Theses Doctoral

Culture Change and Imperial Incorporation in Early China: An Archaeological Study of the Middle Han River Valley (ca. 8th century BCE - 1st century CE)

Chao, Glenda E.

This dissertation analyzes historical and archaeological evidence of culture change and the effects of state and imperial expansion on local communities to show that early Chinese cultural history is enriched when commoners are taken into account. I do this by focusing on heretofore unexamined evidence in the middle Han river valley of north-central Hubei province in early China during the 8th century BCE to the 1strd century CE. I argue that this was a particularly important region because it was an important crossroads where multiple polities interacted in the period between the fall of the Western Zhou state and the rise of China’s first empires, the Qin and the Han.
Traditional historiography attributes culture change during this period and in this region to the imposition of a holistic set of customs by elites representing state or imperial power on newly conquered lands. The sources used and analyses employed are disproportionately derived from elite contexts. As a result, current historical narratives privilege elite views of culture and society. By contrast, my dissertation employs a methodology that utilizes newly excavated archaeological data to enrich extant narratives of the early cultural history of this region. I do this in two ways. First, I interweave archaeological evidence of ordinary peoples’ cultural practices into the dominant political and social histories of the era. Second, I focus on the middle Han river area as a geographical crossroads that was as culturally complex as frontier regions, a perspective rarely taken in traditional studies of early China.
Chapter 1 lays out the three-tiered theoretical and methodological framework of the dissertation. I first outline theories of culture change in ancient colonial encounters, derived from anthropological discourse, and that can be utilized to understand my novel data. I then describe how archaeologists utilize material evidence of past funerary rituals, which form the bulk of my data, to study culture change. Finally, I talk about the quantitative methods through which I render the archaeological data intelligible to interpretation. In Chapter 2, I engage with the third and narrowest tier of my methodology by using assemblage theory as the basis for archaeological periodization of funerary ceramics at Bianying cemetery. This method takes as its premise the idea that the appearance of new ceramic types and the disappearance of others, signify moments of change due either to incoming practices or internal development, when the social and cultural affiliations of the community of mourners came under question, thus, allowing for the assertion and negotiation of emergent cultural identities.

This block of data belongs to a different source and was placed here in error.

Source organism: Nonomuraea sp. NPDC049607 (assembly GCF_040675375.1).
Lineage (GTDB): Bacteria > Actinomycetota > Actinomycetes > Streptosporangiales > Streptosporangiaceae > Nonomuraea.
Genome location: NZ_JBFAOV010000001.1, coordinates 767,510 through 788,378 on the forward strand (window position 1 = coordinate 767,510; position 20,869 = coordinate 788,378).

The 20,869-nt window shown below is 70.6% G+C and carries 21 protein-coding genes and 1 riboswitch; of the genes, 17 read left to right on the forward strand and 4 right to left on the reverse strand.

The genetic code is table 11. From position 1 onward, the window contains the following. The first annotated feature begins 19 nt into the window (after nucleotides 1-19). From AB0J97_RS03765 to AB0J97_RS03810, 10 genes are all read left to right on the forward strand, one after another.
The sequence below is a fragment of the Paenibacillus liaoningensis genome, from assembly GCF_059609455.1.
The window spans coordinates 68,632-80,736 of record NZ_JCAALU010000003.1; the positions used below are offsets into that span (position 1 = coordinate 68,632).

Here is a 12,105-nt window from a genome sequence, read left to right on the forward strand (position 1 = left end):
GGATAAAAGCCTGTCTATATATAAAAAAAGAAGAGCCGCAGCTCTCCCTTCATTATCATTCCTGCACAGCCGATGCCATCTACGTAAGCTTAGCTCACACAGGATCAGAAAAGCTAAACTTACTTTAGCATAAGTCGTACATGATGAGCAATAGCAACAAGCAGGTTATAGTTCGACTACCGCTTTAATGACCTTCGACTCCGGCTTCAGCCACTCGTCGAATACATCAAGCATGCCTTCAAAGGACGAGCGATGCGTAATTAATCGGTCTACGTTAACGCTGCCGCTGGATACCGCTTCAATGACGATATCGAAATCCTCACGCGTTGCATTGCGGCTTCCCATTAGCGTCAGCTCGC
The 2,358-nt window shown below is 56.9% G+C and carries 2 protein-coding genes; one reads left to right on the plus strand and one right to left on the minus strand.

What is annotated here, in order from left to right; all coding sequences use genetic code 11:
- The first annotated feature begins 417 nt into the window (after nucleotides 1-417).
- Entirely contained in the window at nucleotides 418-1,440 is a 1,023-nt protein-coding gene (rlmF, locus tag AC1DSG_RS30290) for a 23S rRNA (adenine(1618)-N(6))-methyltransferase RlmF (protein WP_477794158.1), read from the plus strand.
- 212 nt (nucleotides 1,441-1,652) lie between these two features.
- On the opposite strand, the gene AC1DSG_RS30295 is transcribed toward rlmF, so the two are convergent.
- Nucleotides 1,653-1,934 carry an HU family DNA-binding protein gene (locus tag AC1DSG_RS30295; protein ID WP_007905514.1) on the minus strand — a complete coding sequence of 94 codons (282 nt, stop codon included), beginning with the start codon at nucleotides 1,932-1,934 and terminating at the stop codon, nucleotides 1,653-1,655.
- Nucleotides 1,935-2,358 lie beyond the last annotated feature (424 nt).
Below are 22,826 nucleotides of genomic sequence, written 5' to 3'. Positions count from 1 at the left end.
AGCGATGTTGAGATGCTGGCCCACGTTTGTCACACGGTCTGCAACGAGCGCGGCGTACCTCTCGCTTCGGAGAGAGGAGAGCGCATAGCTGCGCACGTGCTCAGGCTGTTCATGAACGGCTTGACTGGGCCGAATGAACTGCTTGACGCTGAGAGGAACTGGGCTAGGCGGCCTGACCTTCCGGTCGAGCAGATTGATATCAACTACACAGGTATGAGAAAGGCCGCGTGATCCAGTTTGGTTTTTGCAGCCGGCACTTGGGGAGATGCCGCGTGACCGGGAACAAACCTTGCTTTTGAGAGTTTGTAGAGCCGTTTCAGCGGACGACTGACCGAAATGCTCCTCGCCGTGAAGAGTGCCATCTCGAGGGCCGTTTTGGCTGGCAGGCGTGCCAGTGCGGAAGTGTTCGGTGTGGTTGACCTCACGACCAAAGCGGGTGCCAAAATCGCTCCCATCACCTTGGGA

In Chapter 3, I use exploratory data analyses to identify meaningful patterns in the seven chronological periods identified in Chapter 2. In interpreting these patterns, I explain how, within the realm of funerary ritual, the introduction of new cultural practices into Xiangyang engendered the formation of hybrid culture at Bianying, and how the active agency of the local population was expressed through this process. In Chapter 4, I employ these previous analyses in returning to the level of culture change in order to build a more robust model of cultural hybridity in early imperial China. To do this, I analyze the more rural and idiosyncratic cemetery of Wangpo, located four kilometers north of Bianying. I use the evidence of hybridized burial practices at Wangpo to show how my model destabilizes accepted analytical categories and, thereby, allows new narratives of early imperial history in China to emerge, narratives that bring the discipline into dialogue with the study of other regions of the ancient world.
In Chapter 5, I construct a new history of cultural formation in Xiangyang. I do this by interweaving the archaeological narrative outlined in chapters 2 through 4 with textual evidence drawn from bronze inscriptions, excavated texts, and transmitted historical records. I reconcile contradictions between the archaeological and textual records by tacking back and forth between these two categories of source materials, treating both as different facets of the same story. In doing so, I present a holistic narrative of elite political designs on Xiangyang and its effects on locals, arguing that both groups mutually constructed one another in forming what we now know to be early imperial China. This work has important implications for further research by demonstrating the value of making more nuanced use of newly excavated material to reinvigorate the genre of regional history in China.

Geographic Areas


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More About This Work

Academic Units
East Asian Languages and Cultures
Thesis Advisors
Li, Feng
Ph.D., Columbia University
Published Here
October 24, 2017